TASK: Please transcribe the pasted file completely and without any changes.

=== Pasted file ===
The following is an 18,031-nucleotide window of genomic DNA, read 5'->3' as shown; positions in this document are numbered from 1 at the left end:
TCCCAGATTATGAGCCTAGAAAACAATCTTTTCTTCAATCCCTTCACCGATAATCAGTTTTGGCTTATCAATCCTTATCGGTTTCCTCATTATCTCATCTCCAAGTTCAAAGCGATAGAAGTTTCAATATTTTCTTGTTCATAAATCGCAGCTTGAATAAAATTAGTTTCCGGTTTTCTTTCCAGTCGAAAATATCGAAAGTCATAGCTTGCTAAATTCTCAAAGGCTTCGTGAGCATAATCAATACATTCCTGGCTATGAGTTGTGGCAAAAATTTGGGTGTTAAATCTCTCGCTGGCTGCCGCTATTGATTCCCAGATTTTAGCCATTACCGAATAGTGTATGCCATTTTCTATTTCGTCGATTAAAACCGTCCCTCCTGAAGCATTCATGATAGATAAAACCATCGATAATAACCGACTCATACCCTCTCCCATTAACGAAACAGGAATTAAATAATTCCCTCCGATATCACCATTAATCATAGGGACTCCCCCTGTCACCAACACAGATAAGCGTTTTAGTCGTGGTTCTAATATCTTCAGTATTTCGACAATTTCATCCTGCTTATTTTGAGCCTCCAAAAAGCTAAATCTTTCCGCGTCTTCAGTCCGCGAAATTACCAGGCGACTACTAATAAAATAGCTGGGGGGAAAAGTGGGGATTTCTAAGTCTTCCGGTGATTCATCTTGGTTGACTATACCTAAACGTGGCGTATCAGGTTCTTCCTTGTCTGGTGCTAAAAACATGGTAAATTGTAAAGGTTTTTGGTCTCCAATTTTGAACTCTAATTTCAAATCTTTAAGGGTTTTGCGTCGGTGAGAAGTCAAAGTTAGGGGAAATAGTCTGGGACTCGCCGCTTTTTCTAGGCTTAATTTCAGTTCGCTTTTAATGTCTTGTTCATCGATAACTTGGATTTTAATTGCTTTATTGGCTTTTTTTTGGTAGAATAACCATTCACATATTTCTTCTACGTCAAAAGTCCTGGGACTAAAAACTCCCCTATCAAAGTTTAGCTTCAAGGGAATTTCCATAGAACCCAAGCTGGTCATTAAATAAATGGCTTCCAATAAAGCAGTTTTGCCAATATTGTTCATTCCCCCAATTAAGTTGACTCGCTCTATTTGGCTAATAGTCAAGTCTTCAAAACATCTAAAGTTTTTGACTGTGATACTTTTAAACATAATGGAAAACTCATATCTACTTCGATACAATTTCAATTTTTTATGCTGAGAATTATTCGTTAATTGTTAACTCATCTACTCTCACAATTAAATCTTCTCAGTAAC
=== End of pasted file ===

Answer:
The following is an 18,031-nucleotide window of genomic DNA, read 5'->3' as shown; positions in this document are numbered from 1 at the left end:
TCCCAGATTATGAGCCTAGAAAACAATCTTTTCTTCAATCCCTTCACCGATAATCAGTTTTGGCTTATCAATCCTTATCGGTTTCCTCATTATCTCATCTCCAAGTTCAAAGCGATAGAAGTTTCAATATTTTCTTGTTCATAAATCGCAGCTTGAATAAAATTAGTTTCCGGTTTTCTTTCCAGTCGAAAATATCGAAAGTCATAGCTTGCTAAATTCTCAAAGGCTTCGTGAGCATAATCAATACATTCCTGGCTATGAGTTGTGGCAAAAATTTGGGTGTTAAATCTCTCGCTGGCTGCCGCTATTGATTCCCAGATTTTAGCCATTACCGAATAGTGTATGCCATTTTCTATTTCGTCGATTAAAACCGTCCCTCCTGAAGCATTCATGATAGATAAAACCATCGATAATAACCGACTCATACCCTCTCCCATTAACGAAACAGGAATTAAATAATTCCCTCCGATATCACCATTAATCATAGGGACTCCCCCTGTCACCAACACAGATAAGCGTTTTAGTCGTGGTTCTAATATCTTCAGTATTTCGACAATTTCATCCTGCTTATTTTGAGCCTCCAAAAAGCTAAATCTTTCCGCGTCTTCAGTCCGCGAAATTACCAGGCGACTACTAATAAAATAGCTGGGGGGAAAAGTGGGGATTTCTAAGTCTTCCGGTGATTCATCTTGGTTGACTATACCTAAACGTGGCGTATCAGGTTCTTCCTTGTCTGGTGCTAAAAACATGGTAAATTGTAAAGGTTTTTGGTCTCCAATTTTGAACTCTAATTTCAAATCTTTAAGGGTTTTGCGTCGGTGAGAAGTCAAAGTTAGGGGAAATAGTCTGGGACTCGCCGCTTTTTCTAGGCTTAATTTCAGTTCGCTTTTAATGTCTTGTTCATCGATAACTTGGATTTTAATTGCTTTATTGGCTTTTTTTTGGTAGAATAACCATTCACATATTTCTTCTACGTCAAAAGTCCTGGGACTAAAAACTCCCCTATCAAAGTTTAGCTTCAAGGGAATTTCCATAGAACCCAAGCTGGTCATTAAATAAATGGCTTCCAATAAAGCAGTTTTGCCAATATTGTTCATTCCCCCAATTAAGTTGACTCGCTCTATTTGGCTAATAGTCAAGTCTTCAAAACATCTAAAGTTTTTGACTGTGATACTTTTAAACATAATGGAAAACTCATATCTACTTCGATACAATTTCAATTTTTTATGCTGAGAATTATTCGTTAATTGTTAACTCATCTACTCTCACAATTAAATCTTCTCAGTAAC